It was a bitter-sweet moment for new UniHub Spencer Gulf Port Pirie co-ordinator Kim Gregory.
She was talking about a subject close to her heart – the benefits of tertiary study – when she mentioned her late daughter Hayley Spinks.
Hayley, who died after heart complications at Fisherman’s Bay in 2011 when aged 12 years old, would probably have been interested in enrolling in the Spencer Gulf’s new university.
“She wasn’t the world’s best student, but she would have picked up the opportunity to study locally in a heartbeat,” Ms Gregory said.
The co-ordinator came to her new job via the office of Independent Frome MP Geoff Brock, the Barunga West District Council and a posting at Yalata near Ceduna where she worked with Aboriginals under the guidance of the Department of Prime Minister and Cabinet.
Despite her wealth of experience, she wishes she had attended university.
“I would have studied teaching and social work,” she said.
She does have a diploma of management and certficate in paralegal studies.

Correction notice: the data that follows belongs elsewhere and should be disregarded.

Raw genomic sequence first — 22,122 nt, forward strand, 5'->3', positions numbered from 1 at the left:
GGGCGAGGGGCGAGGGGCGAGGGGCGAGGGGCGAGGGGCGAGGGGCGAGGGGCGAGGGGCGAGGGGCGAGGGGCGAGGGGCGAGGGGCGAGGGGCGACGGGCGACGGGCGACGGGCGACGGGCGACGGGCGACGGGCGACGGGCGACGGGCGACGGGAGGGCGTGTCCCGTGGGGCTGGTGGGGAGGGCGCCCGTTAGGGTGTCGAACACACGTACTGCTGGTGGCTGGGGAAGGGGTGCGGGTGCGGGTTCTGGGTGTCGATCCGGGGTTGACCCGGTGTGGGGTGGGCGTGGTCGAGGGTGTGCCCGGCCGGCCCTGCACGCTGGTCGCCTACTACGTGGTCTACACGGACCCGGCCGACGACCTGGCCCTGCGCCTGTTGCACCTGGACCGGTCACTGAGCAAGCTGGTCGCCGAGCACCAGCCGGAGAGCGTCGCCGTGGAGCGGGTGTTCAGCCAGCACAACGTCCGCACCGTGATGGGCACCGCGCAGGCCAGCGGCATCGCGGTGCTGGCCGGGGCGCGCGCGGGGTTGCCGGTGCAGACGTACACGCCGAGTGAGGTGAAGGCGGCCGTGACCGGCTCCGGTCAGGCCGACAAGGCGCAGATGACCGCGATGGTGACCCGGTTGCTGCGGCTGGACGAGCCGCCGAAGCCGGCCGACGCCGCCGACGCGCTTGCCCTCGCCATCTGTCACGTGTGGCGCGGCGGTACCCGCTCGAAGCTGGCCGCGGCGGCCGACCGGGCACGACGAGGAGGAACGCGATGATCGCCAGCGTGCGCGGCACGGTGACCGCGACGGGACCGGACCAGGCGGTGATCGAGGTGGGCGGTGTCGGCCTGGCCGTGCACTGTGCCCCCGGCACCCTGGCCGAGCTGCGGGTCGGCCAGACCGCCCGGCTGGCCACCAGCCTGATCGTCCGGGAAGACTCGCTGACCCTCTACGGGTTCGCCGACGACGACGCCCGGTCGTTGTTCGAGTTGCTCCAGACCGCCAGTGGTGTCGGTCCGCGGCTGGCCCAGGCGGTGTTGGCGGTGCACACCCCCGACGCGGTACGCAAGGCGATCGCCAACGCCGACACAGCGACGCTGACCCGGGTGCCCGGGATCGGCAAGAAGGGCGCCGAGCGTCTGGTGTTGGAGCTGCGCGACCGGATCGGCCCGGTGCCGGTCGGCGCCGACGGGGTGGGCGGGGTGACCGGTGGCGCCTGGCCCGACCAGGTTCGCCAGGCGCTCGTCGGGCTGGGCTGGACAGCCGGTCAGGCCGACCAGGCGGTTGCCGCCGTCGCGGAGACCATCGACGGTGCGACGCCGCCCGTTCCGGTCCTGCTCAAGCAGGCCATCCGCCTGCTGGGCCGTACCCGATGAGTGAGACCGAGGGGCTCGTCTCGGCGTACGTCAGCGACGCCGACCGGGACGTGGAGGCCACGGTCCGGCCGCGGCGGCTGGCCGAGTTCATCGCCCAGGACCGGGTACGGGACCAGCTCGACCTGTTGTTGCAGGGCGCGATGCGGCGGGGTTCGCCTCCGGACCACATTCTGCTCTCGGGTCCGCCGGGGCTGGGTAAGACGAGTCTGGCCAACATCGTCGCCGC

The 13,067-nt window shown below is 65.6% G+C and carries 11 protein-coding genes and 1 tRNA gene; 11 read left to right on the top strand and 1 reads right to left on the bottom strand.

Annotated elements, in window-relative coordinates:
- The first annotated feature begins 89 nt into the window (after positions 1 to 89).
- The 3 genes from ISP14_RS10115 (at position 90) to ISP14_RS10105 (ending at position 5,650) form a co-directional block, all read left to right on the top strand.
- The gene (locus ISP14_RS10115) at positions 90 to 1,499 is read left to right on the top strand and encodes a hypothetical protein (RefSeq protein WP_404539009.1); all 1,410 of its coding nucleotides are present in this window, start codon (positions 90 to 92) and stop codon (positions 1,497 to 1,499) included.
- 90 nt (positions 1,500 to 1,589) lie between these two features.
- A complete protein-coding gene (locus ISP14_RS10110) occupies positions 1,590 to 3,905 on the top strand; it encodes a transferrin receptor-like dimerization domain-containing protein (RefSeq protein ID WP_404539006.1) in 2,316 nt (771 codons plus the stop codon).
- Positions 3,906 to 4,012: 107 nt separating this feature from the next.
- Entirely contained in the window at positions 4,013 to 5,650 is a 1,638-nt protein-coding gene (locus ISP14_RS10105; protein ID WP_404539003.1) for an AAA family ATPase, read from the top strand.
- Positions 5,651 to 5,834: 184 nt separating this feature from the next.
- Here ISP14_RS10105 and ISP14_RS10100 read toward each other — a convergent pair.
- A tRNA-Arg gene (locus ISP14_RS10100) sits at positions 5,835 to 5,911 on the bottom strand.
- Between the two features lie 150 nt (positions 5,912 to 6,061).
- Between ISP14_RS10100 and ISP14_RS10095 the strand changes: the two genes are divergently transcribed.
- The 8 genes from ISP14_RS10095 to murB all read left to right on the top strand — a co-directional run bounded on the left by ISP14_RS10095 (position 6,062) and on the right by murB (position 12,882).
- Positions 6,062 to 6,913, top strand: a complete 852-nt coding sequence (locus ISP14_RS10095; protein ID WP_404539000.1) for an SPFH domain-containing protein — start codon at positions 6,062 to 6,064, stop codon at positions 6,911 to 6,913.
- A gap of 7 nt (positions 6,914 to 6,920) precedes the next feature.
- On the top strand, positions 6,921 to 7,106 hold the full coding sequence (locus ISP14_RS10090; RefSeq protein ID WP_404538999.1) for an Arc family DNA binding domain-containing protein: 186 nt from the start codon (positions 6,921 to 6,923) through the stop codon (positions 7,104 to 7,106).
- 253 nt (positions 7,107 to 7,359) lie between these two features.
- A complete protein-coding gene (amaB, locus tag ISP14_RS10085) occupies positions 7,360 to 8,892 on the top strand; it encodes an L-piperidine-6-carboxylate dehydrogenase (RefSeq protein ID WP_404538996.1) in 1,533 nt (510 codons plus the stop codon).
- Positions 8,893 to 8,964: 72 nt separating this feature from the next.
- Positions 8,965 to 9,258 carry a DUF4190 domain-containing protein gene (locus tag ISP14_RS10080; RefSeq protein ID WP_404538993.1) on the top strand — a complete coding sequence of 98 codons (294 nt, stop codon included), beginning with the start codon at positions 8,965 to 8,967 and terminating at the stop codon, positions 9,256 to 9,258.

In her new job, she is helping to meet a huge demand for graduate teachers in the area, particularly in secondary and early-childhood roles.
The campus, in Ellen Street in the former public library building, will offer degrees in early-childhood, primary and secondary teaching.
A Master’s degree will be taught for teachers who need this qualification to aspire to become principals.
Ms Gregory is responsible for student support, campus management and enrolment support.
She said she had already shared her “life story” with aspiring students and encouraged them to enrol for courses that will change their lives.
Originally from Adelaide, Ms Gregory moved to Port Broughton in 2008. She ran a small business and worked as electorate officer for Mr Brock then became personal assistant to the chief executive officer and mayor of Barunga West council.
In 2013, she moved to Ceduna and managed the Remote School Attendance Strategies program for the federal government.
This aimed to increase numbers at remote Aboriginal schools.
Later, at Yalata's Aboriginal community, she worked with the Work for the Dole scheme with a private employment company.
Originally posted on the Port Pirie Recorder